The third edition of this perennial favourite has just dropped through the letter boxes of Anglican clergy in England and Wales. It’s an update in the light of the new rules for who can (and still can’t) get married in a Church of England building and the recent developments with civil partnerships.
Of interest to readers of this site are two sections, 14 and 15. Section 14 deals with civil partnerships and has the following key sentences:
The existence of a civil partnership is an impediment to marriage. However, a minister may not refuse to marry a man and a woman on the basis that a party of parties has a former civil spouse still living (where the civil partnership has been dissolved) and the English House of Bishops’ Advice to the Clergy on the remarriage of divorcees does not apply.
Interesting, because the obvious conclusion is that the Church of England does not recognise civil partnership as equivalent to marriage. In case anybody was wondering…
Section 15 on “Persons of acquired gender” raises a particular issue that many clergy will probably never encounter, but if they do might provoke some moral deliberation.
In England, the personal consciences of the clergy are protected so that the minister is not obliged to solemnize the marriage of a person he or she believes is of acquired gender … Clergy do not have a right in law to ask a person about a changed gender, even if suspected. There are strict rules governing issues of confidentiality in this area.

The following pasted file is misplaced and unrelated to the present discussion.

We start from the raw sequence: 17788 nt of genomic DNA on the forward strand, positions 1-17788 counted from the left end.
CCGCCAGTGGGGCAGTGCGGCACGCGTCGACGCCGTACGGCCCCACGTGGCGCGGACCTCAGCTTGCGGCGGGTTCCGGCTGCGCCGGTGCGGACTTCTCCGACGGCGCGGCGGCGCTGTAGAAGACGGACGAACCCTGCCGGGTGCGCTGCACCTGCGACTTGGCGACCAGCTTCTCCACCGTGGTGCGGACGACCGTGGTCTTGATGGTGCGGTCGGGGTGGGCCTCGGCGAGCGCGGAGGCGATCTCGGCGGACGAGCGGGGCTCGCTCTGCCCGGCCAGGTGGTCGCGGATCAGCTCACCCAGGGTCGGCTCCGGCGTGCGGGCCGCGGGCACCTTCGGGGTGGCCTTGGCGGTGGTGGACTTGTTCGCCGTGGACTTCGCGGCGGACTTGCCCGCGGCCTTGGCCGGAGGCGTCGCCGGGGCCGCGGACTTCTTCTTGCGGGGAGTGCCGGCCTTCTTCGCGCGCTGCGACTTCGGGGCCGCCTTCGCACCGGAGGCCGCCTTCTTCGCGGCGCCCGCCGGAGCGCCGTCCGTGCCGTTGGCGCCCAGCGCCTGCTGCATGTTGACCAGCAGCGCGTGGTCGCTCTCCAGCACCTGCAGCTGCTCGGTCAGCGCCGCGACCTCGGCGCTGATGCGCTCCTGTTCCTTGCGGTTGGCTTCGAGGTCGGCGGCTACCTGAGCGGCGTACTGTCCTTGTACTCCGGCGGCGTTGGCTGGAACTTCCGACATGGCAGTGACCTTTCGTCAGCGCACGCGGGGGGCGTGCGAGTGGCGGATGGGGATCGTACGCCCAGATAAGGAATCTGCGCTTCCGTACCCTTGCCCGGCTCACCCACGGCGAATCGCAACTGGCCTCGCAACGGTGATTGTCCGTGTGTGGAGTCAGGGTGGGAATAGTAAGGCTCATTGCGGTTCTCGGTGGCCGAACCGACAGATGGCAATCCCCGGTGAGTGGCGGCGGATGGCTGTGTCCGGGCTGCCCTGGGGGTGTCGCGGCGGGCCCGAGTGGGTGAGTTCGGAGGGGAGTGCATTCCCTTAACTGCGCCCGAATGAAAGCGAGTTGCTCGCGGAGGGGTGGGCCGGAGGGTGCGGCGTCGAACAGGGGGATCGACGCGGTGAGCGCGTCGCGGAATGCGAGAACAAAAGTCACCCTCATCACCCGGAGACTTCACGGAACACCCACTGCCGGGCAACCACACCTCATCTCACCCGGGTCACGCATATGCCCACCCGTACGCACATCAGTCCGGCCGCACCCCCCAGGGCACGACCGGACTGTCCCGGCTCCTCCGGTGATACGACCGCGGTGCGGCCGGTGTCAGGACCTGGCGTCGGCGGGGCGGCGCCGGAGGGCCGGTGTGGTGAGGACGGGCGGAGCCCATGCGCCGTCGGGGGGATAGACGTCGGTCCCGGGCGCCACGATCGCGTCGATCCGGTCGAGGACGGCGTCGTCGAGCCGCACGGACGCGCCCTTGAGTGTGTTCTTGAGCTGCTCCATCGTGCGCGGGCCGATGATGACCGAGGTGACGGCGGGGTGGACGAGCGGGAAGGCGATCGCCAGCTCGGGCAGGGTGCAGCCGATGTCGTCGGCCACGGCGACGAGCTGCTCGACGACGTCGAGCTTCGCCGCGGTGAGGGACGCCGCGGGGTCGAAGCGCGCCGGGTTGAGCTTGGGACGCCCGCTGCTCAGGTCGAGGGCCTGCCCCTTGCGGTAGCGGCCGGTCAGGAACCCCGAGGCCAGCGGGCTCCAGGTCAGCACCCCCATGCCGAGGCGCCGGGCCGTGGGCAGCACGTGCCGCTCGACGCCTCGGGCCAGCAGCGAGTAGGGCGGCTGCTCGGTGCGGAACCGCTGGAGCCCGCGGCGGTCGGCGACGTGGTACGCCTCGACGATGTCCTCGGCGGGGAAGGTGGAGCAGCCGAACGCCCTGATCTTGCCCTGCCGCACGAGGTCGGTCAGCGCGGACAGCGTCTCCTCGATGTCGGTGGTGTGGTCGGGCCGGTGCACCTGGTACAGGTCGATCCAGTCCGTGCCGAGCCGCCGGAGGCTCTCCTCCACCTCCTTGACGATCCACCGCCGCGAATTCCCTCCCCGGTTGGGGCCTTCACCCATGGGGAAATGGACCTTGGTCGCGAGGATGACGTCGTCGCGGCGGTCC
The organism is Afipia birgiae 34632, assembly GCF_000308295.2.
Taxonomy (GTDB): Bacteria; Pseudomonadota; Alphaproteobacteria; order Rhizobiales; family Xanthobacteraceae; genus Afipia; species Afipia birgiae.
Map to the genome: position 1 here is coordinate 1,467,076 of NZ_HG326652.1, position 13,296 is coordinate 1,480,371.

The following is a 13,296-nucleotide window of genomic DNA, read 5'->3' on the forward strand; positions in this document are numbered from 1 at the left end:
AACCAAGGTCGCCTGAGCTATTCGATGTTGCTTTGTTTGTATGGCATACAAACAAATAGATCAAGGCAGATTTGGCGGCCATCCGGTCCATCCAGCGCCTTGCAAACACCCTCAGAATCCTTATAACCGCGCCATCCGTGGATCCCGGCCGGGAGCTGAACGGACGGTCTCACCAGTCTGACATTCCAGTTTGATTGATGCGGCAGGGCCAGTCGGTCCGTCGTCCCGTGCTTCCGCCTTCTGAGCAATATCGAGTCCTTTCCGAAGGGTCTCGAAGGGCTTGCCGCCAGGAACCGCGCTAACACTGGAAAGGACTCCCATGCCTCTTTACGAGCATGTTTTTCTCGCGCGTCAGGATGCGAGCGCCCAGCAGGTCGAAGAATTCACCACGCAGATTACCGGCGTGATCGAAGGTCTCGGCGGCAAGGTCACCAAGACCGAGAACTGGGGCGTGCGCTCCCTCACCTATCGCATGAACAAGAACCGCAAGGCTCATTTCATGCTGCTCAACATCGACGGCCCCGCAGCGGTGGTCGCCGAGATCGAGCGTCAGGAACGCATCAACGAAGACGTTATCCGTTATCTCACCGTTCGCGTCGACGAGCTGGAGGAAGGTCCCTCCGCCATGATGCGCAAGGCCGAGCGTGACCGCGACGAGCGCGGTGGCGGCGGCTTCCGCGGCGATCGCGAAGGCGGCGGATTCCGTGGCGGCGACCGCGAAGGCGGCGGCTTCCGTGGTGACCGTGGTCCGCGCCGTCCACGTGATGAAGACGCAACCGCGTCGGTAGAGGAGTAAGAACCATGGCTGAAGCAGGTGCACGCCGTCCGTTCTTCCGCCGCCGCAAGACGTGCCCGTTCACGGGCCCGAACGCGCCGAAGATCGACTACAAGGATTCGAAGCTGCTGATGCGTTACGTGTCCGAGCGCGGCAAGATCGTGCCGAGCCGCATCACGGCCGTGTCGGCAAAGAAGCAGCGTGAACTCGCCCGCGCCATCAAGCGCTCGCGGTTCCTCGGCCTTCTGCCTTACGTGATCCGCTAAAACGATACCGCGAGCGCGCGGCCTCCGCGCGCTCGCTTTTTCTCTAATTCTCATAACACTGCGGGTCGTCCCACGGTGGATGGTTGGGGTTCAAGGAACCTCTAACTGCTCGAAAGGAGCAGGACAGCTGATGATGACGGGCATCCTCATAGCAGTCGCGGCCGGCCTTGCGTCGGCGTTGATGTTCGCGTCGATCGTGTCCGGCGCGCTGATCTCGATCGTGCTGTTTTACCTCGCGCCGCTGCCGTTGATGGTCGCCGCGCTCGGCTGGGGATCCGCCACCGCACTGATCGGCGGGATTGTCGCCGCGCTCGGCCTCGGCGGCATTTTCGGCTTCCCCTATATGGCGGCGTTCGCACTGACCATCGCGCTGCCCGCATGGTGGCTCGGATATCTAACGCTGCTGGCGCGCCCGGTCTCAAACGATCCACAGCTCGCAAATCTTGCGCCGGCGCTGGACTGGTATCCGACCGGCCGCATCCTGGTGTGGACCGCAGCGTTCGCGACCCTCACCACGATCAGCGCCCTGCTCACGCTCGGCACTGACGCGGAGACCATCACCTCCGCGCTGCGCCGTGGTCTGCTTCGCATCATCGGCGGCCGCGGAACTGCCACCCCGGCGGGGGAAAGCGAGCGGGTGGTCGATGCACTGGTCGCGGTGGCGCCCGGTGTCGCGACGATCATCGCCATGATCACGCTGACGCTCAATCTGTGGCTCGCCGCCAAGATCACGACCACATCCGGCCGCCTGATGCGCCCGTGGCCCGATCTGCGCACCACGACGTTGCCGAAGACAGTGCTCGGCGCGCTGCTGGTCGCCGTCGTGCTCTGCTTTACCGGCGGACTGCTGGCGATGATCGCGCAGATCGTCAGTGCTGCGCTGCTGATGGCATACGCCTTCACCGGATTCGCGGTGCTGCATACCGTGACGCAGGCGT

Now, I’m happy with the idea of confidentiality in this area (and I’ve indicated on this blog before that I’m prepared to be more open on the issue of transgenderism then on homosexuality) but how would this refusal to marry someone you thought had changed gender work? I mean, if you’re not allowed to ask, do you simply refuse to do the wedding and you tell the couple why? Can you imagine the conversation if they both were biologically the sex they were born? Wouldn’t it be easier to say to all your couples (in the process of asking questions about previous marriages and civil partnerships) something on the lines of,
“I am not allowed by law to ask either of you is transgendered. However, I would like to tell you that if at some point in the process before the wedding day I suspect that either of you are transgendered I have the right to refuse to marry you. I would prefer it that if either of you were transgendered you would feel able to tell me before the wedding”.
Would that fall foul of the law? From my experience in asking about previous civil partnerships, 99% of couples would respond to such a question by saying, “that’s OK, we’re not transgendered” in the same manner that they do when I ask about whether either of them has ever conducted a civil partnership before (assuming that they understand the question – not all my wedding couples know what a civil partnership is!).
And, while we’re on the subject, how do you think we should handle the case where a man and woman present for marriage, with no legal impediment, but the man is a transsexual who, while having gender transited, has not applied for legal recognition as a female?
Thoughts? I’ve invited Peter Beesley, the lead author of the Guide, to respond to the questions above. Let’s hope he’s got time to contribute.